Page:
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I want to wrap a number of classes implementing the Job interface with a JobEnabledDecorator object that determines whether or not it executes.

I am having trouble figuring out how to configure this in PicoContainer, so that it knows to create the Job implementation objects with a JobEnabledDecorator wrapping them.

Is this possible in Dependency Injection frameworks?

Is it possible in PicoContainer?

If so, any help would be appreciated.

share|improve this question
up vote 7 down vote accepted

You'll probably want to add a "behavior." The short story is, you need to register a behavior factory which creates behaviors that wrap your component adapters. It's easier to describe when walking through an example.

First, you want to create a container, something like so.

final MutablePicoContainer container = new PicoBuilder()
    .withBehaviors(new JobEnabledDecorating())

This means that, once the basic object is created - in your case the Job - you want to add something extra to it. There are a number of built-in behaviors, but you want your own: JobEnabledDecorating.

public class JobEnabledDecorating extends AbstractBehaviorFactory {
    public ComponentAdapter createComponentAdapter(
        final ComponentMonitor componentMonitor, final LifecycleStrategy lifecycleStrategy,
        final Properties componentProperties, final Object componentKey,
        final Class componentImplementation, final Parameter... parameters) throws PicoCompositionException 
        return componentMonitor.newBehavior(
            new JobEnabledDecorated(
                    componentMonitor, lifecycleStrategy, componentProperties, 
                    componentKey, componentImplementation, parameters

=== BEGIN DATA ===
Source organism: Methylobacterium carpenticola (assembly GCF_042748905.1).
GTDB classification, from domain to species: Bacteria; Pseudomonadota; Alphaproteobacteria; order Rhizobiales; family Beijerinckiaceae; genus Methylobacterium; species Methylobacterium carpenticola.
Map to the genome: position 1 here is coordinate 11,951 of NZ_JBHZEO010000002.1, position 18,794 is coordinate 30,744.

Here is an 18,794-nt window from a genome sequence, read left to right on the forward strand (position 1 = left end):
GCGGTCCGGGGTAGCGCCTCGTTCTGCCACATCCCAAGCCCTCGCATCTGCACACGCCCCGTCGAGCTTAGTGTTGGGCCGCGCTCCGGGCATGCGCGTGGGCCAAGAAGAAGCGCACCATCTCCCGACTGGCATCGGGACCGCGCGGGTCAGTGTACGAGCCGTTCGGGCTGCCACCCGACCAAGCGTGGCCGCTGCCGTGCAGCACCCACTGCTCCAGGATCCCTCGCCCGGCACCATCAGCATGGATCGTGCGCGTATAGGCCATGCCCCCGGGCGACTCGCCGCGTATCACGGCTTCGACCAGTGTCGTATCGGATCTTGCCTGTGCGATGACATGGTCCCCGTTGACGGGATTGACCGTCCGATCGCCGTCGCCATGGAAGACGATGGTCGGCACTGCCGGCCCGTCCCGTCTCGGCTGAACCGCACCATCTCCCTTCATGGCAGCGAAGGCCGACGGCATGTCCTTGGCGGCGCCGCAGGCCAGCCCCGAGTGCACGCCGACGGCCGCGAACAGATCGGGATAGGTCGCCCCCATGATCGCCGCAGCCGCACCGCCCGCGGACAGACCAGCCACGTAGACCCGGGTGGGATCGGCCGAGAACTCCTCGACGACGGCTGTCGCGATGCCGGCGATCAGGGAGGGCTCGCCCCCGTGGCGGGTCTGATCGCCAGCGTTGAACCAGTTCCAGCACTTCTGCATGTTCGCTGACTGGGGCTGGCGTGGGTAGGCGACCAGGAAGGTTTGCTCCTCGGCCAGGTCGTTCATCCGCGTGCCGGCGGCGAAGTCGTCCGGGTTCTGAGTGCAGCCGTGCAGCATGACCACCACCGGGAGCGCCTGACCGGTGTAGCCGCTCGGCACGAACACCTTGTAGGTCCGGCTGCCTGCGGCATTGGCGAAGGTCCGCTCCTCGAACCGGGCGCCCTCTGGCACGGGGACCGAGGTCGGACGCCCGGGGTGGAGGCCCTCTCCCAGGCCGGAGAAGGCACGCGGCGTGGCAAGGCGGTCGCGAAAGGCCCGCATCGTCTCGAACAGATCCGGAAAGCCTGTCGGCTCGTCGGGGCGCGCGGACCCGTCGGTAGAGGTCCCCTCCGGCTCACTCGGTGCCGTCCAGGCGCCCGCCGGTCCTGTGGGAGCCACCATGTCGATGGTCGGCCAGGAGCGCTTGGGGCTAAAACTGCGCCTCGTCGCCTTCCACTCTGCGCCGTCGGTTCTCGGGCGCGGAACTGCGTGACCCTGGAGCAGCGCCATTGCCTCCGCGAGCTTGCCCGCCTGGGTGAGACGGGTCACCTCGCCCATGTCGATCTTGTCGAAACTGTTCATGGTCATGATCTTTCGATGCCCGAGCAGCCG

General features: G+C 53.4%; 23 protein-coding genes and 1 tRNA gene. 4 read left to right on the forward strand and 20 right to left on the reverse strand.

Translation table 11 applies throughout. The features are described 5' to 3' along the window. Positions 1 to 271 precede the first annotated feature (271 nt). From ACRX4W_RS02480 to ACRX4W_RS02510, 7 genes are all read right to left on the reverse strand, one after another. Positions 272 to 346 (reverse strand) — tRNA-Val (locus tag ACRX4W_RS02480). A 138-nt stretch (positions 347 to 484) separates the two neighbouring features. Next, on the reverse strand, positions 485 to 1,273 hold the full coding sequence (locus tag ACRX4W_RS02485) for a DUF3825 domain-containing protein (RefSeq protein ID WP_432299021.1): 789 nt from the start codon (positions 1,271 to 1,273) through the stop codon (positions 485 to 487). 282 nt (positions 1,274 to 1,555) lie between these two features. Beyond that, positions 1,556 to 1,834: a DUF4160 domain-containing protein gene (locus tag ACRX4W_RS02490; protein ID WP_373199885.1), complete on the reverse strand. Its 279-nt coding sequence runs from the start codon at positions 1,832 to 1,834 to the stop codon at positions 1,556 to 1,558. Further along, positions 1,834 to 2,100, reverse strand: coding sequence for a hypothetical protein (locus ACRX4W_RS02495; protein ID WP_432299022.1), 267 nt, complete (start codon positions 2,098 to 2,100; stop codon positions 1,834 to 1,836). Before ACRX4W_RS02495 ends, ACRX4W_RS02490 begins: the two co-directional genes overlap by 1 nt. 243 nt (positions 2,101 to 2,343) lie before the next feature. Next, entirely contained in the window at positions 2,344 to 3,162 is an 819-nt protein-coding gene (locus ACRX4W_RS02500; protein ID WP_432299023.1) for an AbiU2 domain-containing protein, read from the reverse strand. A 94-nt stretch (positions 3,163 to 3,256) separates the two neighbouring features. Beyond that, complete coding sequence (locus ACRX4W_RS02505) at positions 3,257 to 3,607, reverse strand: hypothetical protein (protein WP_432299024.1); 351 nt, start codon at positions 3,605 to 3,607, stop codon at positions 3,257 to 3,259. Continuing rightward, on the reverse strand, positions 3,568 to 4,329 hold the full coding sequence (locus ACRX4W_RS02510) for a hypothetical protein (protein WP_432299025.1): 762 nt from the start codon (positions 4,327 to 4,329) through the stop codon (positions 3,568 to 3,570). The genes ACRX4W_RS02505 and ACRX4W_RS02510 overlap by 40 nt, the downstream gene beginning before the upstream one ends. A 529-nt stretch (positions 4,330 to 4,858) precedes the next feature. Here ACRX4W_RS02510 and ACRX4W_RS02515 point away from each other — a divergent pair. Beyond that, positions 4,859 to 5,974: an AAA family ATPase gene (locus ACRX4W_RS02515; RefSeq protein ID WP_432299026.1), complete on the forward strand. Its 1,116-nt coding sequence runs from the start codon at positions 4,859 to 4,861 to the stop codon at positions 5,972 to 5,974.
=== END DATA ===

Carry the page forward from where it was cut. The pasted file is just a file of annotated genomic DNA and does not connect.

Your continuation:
The factory creates JobEnabledDecorated behaviors by wrapping the component adapter, which in turn provide your instances. The real work is now done in this behavior.

public class JobEnabledDecorated extends AbstractBehavior<Job> {
    public JobEnabledDecorated(final ComponentAdapter<Job> delegate) {

    public Job getComponentInstance(final PicoContainer container, final Type into)
            throws PicoCompositionException {
        final Job instance = super.getComponentInstance(container, into);
        return new JobEnabledDecorator(instance);

    public String getDescriptor() {
        return "JobEnabledDecorator-";

getComponentInstance asks for the job, adds the decorator and returns this wrapped object as the new instance. You'll have to add your own logic here.

public interface Job {
    void execute();

public class JobEnabledDecorator implements Job {
    private Job delegate;

    public JobEnabledDecorator(final Job delegate) {
        this.delegate = delegate;

    public void execute() {

public class MyJob implements Job {
    public void execute() {

Back to our container usage, consider this example.

    final MutablePicoContainer container = new PicoBuilder()
        .withBehaviors(new JobEnabledDecorating())

    container.addComponent(Job.class, MyJob.class);

    final Job job = container.getComponent(Job.class);

Running this will print:


This is, of course, because the container handed you a JobEnabledDecorator(MyJob) object.

share|improve this answer
Thanks for the great answer. Unfortunately I can only give you one upvote! – Alex Baranosky Dec 19 '09 at 18:47
It's helpful to you, that's what matters. :-) – Ronald Blaschke Dec 20 '09 at 16:45

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